IT'S high noon for President Clinton's controversial $1.5 trillion federal budget, which he charges is threatened by the powerful "big oil lobby."
The Clinton plan, which includes the largest tax increase in American history, has failed to draw even a whisper of Republican support. Now, on the eve of the first crucial vote in Congress, it is losing Democratic allies as attacks intensify from oil-state senators.
Critics demand that the president scale back his tax increases, including energy taxes, which altogether total $272 billion over the next five years. They also want far greater spending cuts.
The president, sharply rebuffing critics, insists that his proposal will bolster the economy, while helping the working poor, children, and the elderly.
The House of Representatives votes first, probably Thursday. But as the decisive moment nears, Democrats are anxious. Their biggest concern: What if they raise taxes, and the federal deficit fails to fall?
A concerted drive to make the budget more palatable began weeks ago in the House. The effort recently spilled into the Senate, where it quickly gained momentum.
David Boren (D) of Oklahoma and Bennett Johnston (D) of Louisiana, two oil-patch senators, called for wiping out $71.5 billion in Clinton taxes on energy. They immediately got bipartisan help from Sen. John Danforth (R) of Missouri and Sen. William Cohen (R) of Maine.
A day later, two other Senate Democrats, J. James Exon and Bob Kerrey, both from Nebraska, announced their support for the "basic thrust" of the Boren-Johnston alternative.
Then Sen. John Breaux (D) of Louisiana, despite a personal meeting with Mr. Clinton, revealed that he was developing his own alternative to the president's energy tax.
The White House has not flinched. Roger Altman, the deputy treasury secretary, insists that the Clinton budget will survive Congress intact.
Yet compromise is in the air. Over the weekend, Mr. Boren said he would gladly powwow with the administration to reach an amicable settlement. Boren was adamant, however, that any budget must meet three criteria that could be difficult for the White House to accept. It should:
* Be bipartisan. Boren's plan has already drawn Republican support in the Senate, while Clinton's budget has attracted none. Calling this a "critical point in our country's history," Boren spoke of the need to reach out to the GOP.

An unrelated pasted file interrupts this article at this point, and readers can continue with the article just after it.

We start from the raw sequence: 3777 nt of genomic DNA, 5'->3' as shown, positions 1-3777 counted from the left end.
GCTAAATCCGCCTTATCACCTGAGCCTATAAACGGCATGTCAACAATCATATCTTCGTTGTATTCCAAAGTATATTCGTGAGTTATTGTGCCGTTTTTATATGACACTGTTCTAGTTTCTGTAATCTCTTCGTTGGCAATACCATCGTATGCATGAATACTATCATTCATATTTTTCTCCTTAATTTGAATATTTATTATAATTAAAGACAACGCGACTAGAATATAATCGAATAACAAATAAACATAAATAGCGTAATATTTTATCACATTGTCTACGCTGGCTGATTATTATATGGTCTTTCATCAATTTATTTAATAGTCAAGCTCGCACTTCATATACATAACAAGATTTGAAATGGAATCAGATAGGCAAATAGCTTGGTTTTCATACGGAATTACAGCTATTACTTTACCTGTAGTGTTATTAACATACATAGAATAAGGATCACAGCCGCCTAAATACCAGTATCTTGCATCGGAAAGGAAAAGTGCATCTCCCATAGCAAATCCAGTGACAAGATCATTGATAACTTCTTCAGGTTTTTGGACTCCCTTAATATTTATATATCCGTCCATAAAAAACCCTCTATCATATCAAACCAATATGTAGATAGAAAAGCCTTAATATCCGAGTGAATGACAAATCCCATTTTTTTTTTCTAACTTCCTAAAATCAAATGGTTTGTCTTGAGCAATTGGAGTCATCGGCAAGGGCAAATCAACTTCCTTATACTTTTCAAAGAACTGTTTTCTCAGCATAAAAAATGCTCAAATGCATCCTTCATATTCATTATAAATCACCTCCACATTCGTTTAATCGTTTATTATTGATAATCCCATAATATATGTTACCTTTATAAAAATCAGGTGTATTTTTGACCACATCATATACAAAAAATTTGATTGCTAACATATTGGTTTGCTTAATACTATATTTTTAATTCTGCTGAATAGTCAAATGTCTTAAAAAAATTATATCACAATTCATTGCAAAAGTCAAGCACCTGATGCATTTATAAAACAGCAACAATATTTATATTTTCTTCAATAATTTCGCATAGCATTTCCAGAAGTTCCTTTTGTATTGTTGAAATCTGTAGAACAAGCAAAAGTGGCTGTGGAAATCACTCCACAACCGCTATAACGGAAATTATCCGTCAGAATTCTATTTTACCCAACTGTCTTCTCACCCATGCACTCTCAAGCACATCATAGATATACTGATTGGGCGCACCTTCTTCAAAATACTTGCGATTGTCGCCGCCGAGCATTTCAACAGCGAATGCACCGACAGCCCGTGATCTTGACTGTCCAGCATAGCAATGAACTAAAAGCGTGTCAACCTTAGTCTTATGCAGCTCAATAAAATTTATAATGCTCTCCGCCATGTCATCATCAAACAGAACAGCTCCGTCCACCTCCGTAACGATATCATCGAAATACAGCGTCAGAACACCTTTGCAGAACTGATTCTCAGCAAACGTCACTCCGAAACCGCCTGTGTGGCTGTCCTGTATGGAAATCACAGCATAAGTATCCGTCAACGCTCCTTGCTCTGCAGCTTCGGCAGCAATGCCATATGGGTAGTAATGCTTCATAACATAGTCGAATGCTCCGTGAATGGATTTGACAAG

"This is not a political game," he said. "It's not about whether Democrats can beat Republicans or Republicans can beat Democrats. The time for childish partisan games is past."
* Favor spending cuts over new taxes. Boren notes that the White House plan contains about $1 in spending cuts for every $1 in new taxes. He says the American people think that's not good enough.
The senator recalls that during the 1992 campaign, candidate Clinton vowed that he would achieve $3 in cuts for every $1 in new taxes. The Boren plan has a ratio of $2.20 in cuts for every $1 in new taxes.
* Curtail entitlement spending. Entitlements go up automatically under current law. These programs, which include Social Security, Medicare, Medicaid, and benefit programs for federal retirees, have rapidly grown to 46 percent of all government outlays.
To avoid national bankruptcy, Boren insists that entitlement controls be imposed immediately. That includes a smaller cost-of-living allowance (COLA, minus 2 percent) for any Social Security recipient getting more than $600 a month.
Boren says all of these steps are necessary to stop the uncontrolled growth of the national debt, which is currently $4.2 trillion. Unless drastic action is taken, interest alone on the debt will rise to 25 percent of all federal spending by 2000, Boren predicts.
Mr. Johnston declares that Clinton's energy tax already "is dead" in the Senate. Many analysts agree.
Yet, in the House, which will vote first, Democratic leaders are expected to offer the Clinton package virtually "as is."
Most Democratic members, out of loyalty, may vote for Clinton's tax package, including the energy portion, even though the Senate could kill it.
Republicans are gleeful. A "yes" vote would put more than 200 Democrats on record in favor of higher taxes on gasoline, home-heating fuel, electricity, and other costs that would come out of every American's pocket.
It's just the kind of economic issue Republicans relish for the next election.